Also demonstrating that TM isn’t mind-control, one learns TM in about an hour a day for four days. More depth is available if you want it, but after you learn TM, you own the technique and are not required to ever go back. Whether you participate in the larger TM movement or you just practice alone, as long as you meditate regularly, you will get the benefits.
As for your asking if TM is a marketing fraud, it is smart to ask. We live in a world where almost daily we are insulted by some slick sales gimmick that has only one goal—to get our money—so it is natural to be suspicious, especially with so many forms of free meditation available.
However, TM is not a marketing ploy. The charges actually benefit the world because it means they can do more research, get more teachers into the field, make this life-saving program available to raise human potential in disadvantaged countries, etc. When I learned TM in 1974, I literally shouted at the TM teacher, “How can you charge money for something like this?” The funny part of this story is that a few weeks later I was so humbly grateful for what I’d gotten that I donated that same amount of money to them.
But why do we expect meditation to be free? Did we get our iPhones or car or home entertainment for free? Considering that a weekend sales seminar costs upwards of $3,000 (the content of which will mostly be forgetten afterwards), learning TM (which will continue improving your life for the rest of your life) is a signifiant bargain. The cost is certainly less than the seminar or the co-pay on a hospital visit that practicing TM may actually prevent. Where free or lower-cost forms of mediation may give you some benefits, research says that you will get more benefits from TM and will be more likely to continue practicing it (and hence to continue getting benefits) than from other forms of meditation.
If you knew the value of what TM does and how much more efficiently it works, you would happily pay many times over today’s cost for it. Free forms of meditation all require effort to learn, effort to practice. But even though it is natural, TM is something you can’t discover on your own. TM teachers do things for you that means they earn their portion of TM income, with the result that you can have a technique that truly works. Because it is effortless, entirely natural, it is the technique that you are most likely to continue practicing. TM is actually a scientific discovery because nothing in the world develops human potential so surely, so profoundly, and so effortlessly.
But the world in general doesn’t know that. Where Maharishi made mediation a household word, today many meditation techniques ride on the coattails of TM’s success with claims to be “just as good” for less money, or none. But it is more important to be guarded against lesser meditation techniques than it is to be guarded against TM itself, especially as learning other techniques can complicate the experience of TM’s more natural technique, so you struggle at it rather than allowing it to work for you the way it is intended.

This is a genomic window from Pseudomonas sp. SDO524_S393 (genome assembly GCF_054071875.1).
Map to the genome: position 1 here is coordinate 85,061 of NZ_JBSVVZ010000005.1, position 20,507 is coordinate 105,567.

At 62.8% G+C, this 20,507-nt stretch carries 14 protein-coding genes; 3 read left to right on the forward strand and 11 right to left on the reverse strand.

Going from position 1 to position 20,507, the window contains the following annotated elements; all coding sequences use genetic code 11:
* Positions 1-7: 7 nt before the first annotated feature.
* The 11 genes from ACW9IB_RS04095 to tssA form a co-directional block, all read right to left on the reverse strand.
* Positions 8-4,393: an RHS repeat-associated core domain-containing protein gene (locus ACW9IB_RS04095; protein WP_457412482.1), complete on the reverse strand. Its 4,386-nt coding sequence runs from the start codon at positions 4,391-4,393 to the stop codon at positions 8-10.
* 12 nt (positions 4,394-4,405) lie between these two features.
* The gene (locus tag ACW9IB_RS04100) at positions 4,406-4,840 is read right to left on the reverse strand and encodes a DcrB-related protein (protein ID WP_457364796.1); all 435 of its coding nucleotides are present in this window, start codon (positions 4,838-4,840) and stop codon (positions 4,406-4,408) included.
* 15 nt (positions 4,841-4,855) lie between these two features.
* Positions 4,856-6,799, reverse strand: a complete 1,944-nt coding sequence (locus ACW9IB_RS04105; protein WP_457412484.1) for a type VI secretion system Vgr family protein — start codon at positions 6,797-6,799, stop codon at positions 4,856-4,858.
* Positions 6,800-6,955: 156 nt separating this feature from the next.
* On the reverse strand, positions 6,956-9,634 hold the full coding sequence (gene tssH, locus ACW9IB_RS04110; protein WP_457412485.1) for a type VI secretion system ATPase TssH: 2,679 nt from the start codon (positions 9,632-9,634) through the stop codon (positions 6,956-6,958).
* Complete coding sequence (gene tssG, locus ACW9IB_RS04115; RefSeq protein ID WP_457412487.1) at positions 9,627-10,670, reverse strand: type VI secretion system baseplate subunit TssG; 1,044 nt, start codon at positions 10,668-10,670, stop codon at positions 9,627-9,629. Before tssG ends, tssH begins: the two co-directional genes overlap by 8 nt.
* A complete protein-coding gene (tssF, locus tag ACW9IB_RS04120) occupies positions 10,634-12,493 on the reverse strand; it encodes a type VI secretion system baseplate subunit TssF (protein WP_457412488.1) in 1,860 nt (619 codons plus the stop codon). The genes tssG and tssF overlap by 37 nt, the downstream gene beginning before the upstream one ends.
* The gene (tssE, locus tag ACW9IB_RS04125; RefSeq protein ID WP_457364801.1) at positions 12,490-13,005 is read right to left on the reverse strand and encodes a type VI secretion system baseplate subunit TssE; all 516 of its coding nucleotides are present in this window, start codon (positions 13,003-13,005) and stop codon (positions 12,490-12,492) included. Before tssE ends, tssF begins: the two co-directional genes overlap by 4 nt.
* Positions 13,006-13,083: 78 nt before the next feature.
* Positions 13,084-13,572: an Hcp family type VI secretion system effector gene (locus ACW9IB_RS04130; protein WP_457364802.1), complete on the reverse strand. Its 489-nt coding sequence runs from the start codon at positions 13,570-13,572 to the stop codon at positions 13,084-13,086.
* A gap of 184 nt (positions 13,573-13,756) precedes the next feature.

Whatever you do, it is good to be skeptical until you have some certainty of a thing. Do your homework. Look at the research (go tofor more info). Then when you learn TM, don’t expect flashy experiences, just be open to what is happening in your life. Because the effects are natural it took six months for me to become completely convinced that TM worked (and then I was astounded to comprehend how well it had been working all along). Studies show changes in the brain begin the very first day but consciously you may not be aware that it is happening.
If you are still in doubt, rely on is the scientific research. There are those who claim that the TM research is all in-house or poorly done or whatever, but this is hype, usually by people who don’t do TM or who hope to sell you their form of meditation. If there were only a handful of studies on TM then that could raise legitimate doubts but with hundreds of studies published in peer-reviewed professional journals, you can be assured that regardless of any flaws might exist in any one study, the extant body of research can hardly be doubted.
Finally, your financial investment is safe because TM comes with a guarantee. Also, even if you feel some sense of sacrifice, you will find that there is value in paying the money. However, if you are seriously poor there may be scholarship help available.
It is smart that you asked. Good luck.
Thanks for sharing 🙂